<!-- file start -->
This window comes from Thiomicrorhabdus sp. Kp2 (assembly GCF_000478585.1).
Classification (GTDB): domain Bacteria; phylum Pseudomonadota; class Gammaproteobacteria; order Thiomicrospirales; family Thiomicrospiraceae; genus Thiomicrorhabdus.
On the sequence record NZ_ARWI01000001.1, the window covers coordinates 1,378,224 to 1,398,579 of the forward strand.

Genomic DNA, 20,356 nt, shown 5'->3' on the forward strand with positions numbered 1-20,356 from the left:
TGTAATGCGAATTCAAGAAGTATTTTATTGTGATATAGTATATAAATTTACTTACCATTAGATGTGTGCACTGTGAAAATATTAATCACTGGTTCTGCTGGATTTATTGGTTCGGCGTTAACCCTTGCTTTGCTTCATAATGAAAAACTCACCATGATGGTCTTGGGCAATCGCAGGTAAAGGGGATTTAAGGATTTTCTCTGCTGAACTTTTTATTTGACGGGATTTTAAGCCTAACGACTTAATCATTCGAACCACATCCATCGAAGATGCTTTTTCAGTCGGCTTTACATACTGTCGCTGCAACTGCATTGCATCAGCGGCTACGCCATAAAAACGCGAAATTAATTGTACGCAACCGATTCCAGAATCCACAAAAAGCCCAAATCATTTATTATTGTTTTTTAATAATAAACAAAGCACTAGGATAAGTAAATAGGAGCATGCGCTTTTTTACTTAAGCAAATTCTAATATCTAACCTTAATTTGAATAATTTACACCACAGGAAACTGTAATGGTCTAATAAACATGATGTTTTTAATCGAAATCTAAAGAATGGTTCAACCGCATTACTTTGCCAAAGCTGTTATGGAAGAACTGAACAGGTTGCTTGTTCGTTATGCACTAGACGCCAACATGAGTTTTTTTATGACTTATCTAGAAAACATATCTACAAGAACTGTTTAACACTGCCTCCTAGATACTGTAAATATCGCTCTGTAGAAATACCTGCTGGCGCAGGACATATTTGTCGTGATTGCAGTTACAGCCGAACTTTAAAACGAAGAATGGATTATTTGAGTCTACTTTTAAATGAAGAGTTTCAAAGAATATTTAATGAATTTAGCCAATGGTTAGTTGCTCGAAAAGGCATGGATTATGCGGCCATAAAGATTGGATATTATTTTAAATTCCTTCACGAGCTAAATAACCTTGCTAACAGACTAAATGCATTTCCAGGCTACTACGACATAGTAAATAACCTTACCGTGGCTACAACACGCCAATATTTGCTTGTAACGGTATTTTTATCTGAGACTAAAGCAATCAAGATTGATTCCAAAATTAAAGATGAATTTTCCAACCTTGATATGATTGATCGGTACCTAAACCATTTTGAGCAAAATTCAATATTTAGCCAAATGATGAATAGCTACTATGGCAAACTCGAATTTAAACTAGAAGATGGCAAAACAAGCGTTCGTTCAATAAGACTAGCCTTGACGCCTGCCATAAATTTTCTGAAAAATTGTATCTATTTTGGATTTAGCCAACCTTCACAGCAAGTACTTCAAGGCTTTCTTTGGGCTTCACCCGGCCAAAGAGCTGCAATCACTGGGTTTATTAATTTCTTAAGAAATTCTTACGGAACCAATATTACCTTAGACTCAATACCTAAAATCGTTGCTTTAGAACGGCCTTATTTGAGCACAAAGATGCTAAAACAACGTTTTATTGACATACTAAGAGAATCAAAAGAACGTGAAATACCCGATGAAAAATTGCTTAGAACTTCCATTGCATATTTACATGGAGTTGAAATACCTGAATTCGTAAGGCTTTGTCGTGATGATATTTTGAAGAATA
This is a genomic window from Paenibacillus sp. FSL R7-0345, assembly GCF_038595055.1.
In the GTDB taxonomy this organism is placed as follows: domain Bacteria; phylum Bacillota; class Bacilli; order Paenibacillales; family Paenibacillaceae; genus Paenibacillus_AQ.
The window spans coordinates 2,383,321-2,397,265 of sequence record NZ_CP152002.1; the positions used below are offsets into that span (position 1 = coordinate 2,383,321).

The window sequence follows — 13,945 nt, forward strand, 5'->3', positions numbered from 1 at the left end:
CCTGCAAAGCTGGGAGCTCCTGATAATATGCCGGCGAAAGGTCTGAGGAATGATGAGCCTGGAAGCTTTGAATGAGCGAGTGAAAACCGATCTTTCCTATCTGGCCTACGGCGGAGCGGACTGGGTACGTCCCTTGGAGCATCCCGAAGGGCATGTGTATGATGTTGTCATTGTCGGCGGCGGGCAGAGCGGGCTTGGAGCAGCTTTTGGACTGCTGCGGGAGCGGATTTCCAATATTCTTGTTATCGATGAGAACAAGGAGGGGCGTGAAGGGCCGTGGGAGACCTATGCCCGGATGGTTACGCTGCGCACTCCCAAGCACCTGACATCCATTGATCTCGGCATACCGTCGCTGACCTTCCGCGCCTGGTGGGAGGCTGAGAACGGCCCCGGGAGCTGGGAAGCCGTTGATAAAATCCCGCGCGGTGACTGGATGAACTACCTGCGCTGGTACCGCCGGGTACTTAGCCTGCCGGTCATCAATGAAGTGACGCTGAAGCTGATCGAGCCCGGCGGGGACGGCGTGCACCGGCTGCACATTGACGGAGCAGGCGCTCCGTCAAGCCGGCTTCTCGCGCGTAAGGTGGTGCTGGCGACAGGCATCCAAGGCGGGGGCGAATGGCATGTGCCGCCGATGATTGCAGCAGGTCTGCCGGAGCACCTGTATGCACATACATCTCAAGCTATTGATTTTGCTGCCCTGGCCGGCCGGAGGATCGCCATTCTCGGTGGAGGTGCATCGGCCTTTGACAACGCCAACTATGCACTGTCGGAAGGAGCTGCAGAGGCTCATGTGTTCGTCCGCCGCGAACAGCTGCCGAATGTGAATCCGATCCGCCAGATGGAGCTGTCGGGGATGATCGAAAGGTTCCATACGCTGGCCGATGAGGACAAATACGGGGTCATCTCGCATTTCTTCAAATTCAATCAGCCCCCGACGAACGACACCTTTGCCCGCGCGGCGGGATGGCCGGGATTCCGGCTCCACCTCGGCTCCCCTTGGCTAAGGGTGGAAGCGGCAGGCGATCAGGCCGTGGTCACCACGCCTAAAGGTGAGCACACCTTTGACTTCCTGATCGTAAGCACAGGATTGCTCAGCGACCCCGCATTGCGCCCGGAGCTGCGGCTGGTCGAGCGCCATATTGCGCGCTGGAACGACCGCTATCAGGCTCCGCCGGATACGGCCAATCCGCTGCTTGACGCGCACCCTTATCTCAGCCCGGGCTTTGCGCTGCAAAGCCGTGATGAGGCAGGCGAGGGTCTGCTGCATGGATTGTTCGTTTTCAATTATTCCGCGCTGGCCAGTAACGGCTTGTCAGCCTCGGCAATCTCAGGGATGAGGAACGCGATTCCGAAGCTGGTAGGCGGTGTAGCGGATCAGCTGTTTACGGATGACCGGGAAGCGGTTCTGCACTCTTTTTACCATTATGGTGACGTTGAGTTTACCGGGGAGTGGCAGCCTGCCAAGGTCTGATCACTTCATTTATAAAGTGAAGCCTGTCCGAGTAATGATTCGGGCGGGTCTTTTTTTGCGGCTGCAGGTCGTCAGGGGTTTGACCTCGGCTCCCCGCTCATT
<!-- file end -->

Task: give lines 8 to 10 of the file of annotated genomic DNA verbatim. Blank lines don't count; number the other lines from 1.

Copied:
The window spans coordinates 2,383,321-2,397,265 of sequence record NZ_CP152002.1; the positions used below are offsets into that span (position 1 = coordinate 2,383,321).

The window sequence follows — 13,945 nt, forward strand, 5'->3', positions numbered from 1 at the left end:
CCTGCAAAGCTGGGAGCTCCTGATAATATGCCGGCGAAAGGTCTGAGGAATGATGAGCCTGGAAGCTTTGAATGAGCGAGTGAAAACCGATCTTTCCTATCTGGCCTACGGCGGAGCGGACTGGGTACGTCCCTTGGAGCATCCCGAAGGGCATGTGTATGATGTTGTCATTGTCGGCGGCGGGCAGAGCGGGCTTGGAGCAGCTTTTGGACTGCTGCGGGAGCGGATTTCCAATATTCTTGTTATCGATGAGAACAAGGAGGGGCGTGAAGGGCCGTGGGAGACCTATGCCCGGATGGTTACGCTGCGCACTCCCAAGCACCTGACATCCATTGATCTCGGCATACCGTCGCTGACCTTCCGCGCCTGGTGGGAGGCTGAGAACGGCCCCGGGAGCTGGGAAGCCGTTGATAAAATCCCGCGCGGTGACTGGATGAACTACCTGCGCTGGTACCGCCGGGTACTTAGCCTGCCGGTCATCAATGAAGTGACGCTGAAGCTGATCGAGCCCGGCGGGGACGGCGTGCACCGGCTGCACATTGACGGAGCAGGCGCTCCGTCAAGCCGGCTTCTCGCGCGTAAGGTGGTGCTGGCGACAGGCATCCAAGGCGGGGGCGAATGGCATGTGCCGCCGATGATTGCAGCAGGTCTGCCGGAGCACCTGTATGCACATACATCTCAAGCTATTGATTTTGCTGCCCTGGCCGGCCGGAGGATCGCCATTCTCGGTGGAGGTGCATCGGCCTTTGACAACGCCAACTATGCACTGTCGGAAGGAGCTGCAGAGGCTCATGTGTTCGTCCGCCGCGAACAGCTGCCGAATGTGAATCCGATCCGCCAGATGGAGCTGTCGGGGATGATCGAAAGGTTCCATACGCTGGCCGATGAGGACAAATACGGGGTCATCTCGCATTTCTTCAAATTCAATCAGCCCCCGACGAACGACACCTTTGCCCGCGCGGCGGGATGGCCGGGATTCCGGCTCCACCTCGGCTCCCCTTGGCTAAGGGTGGAAGCGGCAGGCGATCAGGCCGTGGTCACCACGCCTAAAGGTGAGCACACCTTTGACTTCCTGATCGTAAGCACAGGATTGCTCAGCGACCCCGCATTGCGCCCGGAGCTGCGGCTGGTCGAGCGCCATATTGCGCGCTGGAACGACCGCTATCAGGCTCCGCCGGATACGGCCAATCCGCTGCTTGACGCGCACCCTTATCTCAGCCCGGGCTTTGCGCTGCAAAGCCGTGATGAGGCAGGCGAGGGTCTGCTGCATGGATTGTTCGTTTTCAATTATTCCGCGCTGGCCAGTAACGGCTTGTCAGCCTCGGCAATCTCAGGGATGAGGAACGCGATTCCGAAGCTGGTAGGCGGTGTAGCGGATCAGCTGTTTACGGATGACCGGGAAGCGGTTCTGCACTCTTTTTACCATTATGGTGACGTTGAGTTTACCGGGGAGTGGCAGCCTGCCAAGGTCTGATCACTTCATTTATAAAGTGAAGCCTGTCCGAGTAATGATTCGGGCGGGTCTTTTTTTGCGGCTGCAGGTCGTCAGGGGTTTGACCTCGGCTCCCCGCTCATT